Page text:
You are here

Software-as-a-Service shapes trend

By Jean-Claude Elias - Mar 26,2015 - Last updated at Mar 26,2015

Is it the end of acquiring and using software by buying and paying for licences the traditional way? It may well be.

If you are following the trend and are happily keeping up with IT terminology then Software-as-a-Service (SaaS) should now be part of your vocabulary. More than just the acronym, what lies behind it is a very interesting concept that is gaining ground each day that passes. It is slowly but surely, radically shaping the way we will be dealing with software applications and programmes in the near and distant future.

SaaS actually is nothing but one of the aspects of working online across network, and in the cloud more particularly, the greatest network of them all. Essentially we do two things in the cloud, we store our data that consists of digital files of various types (documents, multimedia, etc.), and we run software that is not installed on the very computer or mobile device we are using, but in the cloud. The implications and the advantages are many and are significant. Naturally, there are also a few trade-offs that go with all that.

Adobe and Microsoft, to name only two of the big players, already offer SaaS. Instead of buying a licence that lets you legally install and use software on your computer, such as Photoshop, Windows or Office, you pay a “service” or subscription fee to the owner of the product (Adobe, Photoshop, etc.) and then can use it by accessing it from your computer over the web.

Advantages are many and are significant. You never have to worry about doing the necessary but so tedious updates or losing sleep about making backup copies. They do it for you, online, silently, transparently and professionally. This is priceless.

The trade-off? You need a fast and reliable Internet connection otherwise, well, you just can’t do much or your work leads you to frustration. More importantly, you end up pay good money for the service. Microsoft’s online Office 365 service through SaaS, as great and convenient as it may be, is not cheap. The typical subscription to the service is $7 per month and per machine for home use. For office use it is $10 instead of $7. Given that the price of the traditional licence you would buy for a local installation is about $450, this means that over a period of a little more than three years what you would have paid for Office 365 is equal to that of a full licence to install it locally on your computer. But again, with Office 365 you always have the latest, the newest copy of the software application.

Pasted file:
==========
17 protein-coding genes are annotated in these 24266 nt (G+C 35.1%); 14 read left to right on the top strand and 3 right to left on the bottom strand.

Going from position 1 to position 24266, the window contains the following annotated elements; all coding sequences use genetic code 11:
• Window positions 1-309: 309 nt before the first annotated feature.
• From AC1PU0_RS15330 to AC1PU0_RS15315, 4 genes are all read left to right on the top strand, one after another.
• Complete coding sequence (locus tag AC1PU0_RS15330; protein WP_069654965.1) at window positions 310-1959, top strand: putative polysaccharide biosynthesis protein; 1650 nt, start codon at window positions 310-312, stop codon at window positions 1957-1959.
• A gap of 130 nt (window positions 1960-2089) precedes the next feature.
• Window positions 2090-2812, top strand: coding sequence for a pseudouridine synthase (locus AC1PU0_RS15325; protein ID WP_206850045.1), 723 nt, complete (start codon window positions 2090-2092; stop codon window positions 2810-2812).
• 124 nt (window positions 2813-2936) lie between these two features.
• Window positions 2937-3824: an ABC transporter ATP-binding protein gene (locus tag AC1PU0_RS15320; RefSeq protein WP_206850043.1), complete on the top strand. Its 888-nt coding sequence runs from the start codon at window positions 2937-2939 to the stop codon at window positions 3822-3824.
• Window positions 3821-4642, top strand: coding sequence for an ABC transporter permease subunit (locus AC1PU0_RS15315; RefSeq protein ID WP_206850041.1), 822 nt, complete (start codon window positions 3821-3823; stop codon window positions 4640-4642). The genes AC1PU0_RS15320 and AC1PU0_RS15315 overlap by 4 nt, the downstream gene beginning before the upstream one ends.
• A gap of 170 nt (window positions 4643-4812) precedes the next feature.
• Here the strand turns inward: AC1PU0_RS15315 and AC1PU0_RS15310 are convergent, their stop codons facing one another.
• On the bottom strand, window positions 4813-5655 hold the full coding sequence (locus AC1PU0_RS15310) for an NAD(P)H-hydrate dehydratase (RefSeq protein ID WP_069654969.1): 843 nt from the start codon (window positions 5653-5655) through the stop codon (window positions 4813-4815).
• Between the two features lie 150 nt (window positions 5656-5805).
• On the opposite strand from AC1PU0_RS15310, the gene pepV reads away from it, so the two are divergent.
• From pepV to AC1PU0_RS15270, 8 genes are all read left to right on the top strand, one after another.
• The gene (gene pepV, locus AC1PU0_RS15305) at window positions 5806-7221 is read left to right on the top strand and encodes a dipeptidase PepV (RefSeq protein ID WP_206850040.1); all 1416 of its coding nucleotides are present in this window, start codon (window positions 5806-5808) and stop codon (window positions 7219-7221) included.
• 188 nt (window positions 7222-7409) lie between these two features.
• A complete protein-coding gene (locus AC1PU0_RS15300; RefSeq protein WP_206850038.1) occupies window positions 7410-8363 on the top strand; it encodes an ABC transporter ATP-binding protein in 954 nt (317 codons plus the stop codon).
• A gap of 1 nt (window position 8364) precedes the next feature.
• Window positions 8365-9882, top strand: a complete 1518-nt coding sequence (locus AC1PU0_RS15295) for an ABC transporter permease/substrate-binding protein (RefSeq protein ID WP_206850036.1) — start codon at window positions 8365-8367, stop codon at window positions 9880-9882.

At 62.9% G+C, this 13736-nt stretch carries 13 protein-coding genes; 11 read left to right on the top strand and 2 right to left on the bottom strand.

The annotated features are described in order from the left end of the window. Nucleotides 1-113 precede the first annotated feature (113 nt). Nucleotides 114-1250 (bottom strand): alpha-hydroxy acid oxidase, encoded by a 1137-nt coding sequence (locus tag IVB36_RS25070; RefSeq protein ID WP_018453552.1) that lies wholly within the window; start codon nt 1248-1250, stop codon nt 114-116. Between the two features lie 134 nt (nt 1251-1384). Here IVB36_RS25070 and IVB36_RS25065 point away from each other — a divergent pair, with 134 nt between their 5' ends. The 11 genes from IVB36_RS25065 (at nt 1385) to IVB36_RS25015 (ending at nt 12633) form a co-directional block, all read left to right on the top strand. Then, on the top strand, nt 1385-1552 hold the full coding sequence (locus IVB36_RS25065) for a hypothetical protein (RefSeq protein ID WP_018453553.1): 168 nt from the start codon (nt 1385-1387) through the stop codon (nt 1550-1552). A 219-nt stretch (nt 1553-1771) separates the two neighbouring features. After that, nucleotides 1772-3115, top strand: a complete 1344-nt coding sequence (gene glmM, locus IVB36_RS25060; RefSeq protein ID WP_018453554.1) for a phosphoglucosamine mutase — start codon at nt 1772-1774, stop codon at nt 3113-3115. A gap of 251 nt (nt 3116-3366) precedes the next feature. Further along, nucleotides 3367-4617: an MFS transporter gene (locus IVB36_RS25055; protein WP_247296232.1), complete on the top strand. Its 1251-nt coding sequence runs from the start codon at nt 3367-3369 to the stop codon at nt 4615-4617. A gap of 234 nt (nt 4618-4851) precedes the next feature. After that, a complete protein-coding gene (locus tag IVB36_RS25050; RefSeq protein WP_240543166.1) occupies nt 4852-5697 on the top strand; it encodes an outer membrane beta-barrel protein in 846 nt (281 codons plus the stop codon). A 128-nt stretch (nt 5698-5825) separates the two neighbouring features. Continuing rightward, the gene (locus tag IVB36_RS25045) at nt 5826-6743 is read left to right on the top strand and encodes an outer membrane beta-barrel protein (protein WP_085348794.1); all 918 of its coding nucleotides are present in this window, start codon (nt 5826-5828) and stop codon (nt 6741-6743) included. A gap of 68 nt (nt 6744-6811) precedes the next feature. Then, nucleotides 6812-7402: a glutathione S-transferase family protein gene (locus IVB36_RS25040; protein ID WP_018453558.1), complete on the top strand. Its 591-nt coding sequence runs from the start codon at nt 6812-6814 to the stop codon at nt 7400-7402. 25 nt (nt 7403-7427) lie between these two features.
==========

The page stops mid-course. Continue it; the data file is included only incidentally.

Adobe’s online services are more or less comparable to Microsoft’s. For personal use, the celebrated Photoshop will cost you $10 per month per machine, and for business use a good $20. The company proposes an interesting bundle for its suite of products (Photoshop, Illustrator, etc.) for $30 per month.

Current prices are just not enough to encourage the vast majority of us to move to SaaS subscriptions and give up traditional licence buying. If Office 365 or Photoshop were say $5 per month each, per machine and for business, not home use (i.e. 50 per cent less than the current rate), I would not hesitate. For now I have adopted a “wait and see” attitude. I expect and I hope that prices will soon go down in a noticeable manner.

Adding up even if only the essential applications you need in your daily computing can easily reach $100 to $150 per month. Again, this is per machine! Won’t you rather buy real licences once and for all?

If the trend certainly is going up unabated, another thing is sure: we will keep paying for software significant money, one way or another. More than ever the prediction of the late 1990s is confirmed: soon the price of the machines will be nothing compared to that of software and services.

Besides, even buying traditional licences has always been some form of service and was never ownership. The developer has always been the owner of the product granting the user the simple right-to-use through the license, not the ownership. What SaaS is doing is merely changing the service from one that is locally installed on your computer to one that is delivered to you in the cloud. Not necessarily a bad thing.

up
152 users have voted.

Newsletter

Get top stories and blog posts emailed to you each day.